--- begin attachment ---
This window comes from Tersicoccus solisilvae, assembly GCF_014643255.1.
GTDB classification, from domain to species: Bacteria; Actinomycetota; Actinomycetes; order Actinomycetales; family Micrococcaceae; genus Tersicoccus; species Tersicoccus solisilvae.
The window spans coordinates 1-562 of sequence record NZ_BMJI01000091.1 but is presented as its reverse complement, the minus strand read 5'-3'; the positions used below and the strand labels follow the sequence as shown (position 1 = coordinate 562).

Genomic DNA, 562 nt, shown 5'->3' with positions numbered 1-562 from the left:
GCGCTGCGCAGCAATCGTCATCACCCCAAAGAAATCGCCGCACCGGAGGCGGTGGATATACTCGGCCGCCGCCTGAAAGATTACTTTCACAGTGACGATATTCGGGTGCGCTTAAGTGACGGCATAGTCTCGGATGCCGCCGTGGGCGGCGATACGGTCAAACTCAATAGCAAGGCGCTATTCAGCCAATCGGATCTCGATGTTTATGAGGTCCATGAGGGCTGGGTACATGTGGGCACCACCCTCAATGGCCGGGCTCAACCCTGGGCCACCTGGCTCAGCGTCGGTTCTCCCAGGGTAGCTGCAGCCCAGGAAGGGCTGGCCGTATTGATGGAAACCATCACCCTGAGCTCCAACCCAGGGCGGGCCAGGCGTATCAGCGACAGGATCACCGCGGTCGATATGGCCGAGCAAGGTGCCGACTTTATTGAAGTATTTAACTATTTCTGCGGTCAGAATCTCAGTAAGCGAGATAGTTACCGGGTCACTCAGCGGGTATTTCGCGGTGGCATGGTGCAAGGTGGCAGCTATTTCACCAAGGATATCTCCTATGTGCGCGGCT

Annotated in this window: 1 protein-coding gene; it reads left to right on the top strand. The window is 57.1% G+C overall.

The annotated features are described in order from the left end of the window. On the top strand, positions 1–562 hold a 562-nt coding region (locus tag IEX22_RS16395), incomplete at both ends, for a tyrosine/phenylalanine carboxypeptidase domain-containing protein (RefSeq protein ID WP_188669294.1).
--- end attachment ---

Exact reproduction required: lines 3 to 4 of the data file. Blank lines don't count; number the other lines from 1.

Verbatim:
The window spans coordinates 1-562 of sequence record NZ_BMJI01000091.1 but is presented as its reverse complement, the minus strand read 5'-3'; the positions used below and the strand labels follow the sequence as shown (position 1 = coordinate 562).

Genomic DNA, 562 nt, shown 5'->3' with positions numbered 1-562 from the left: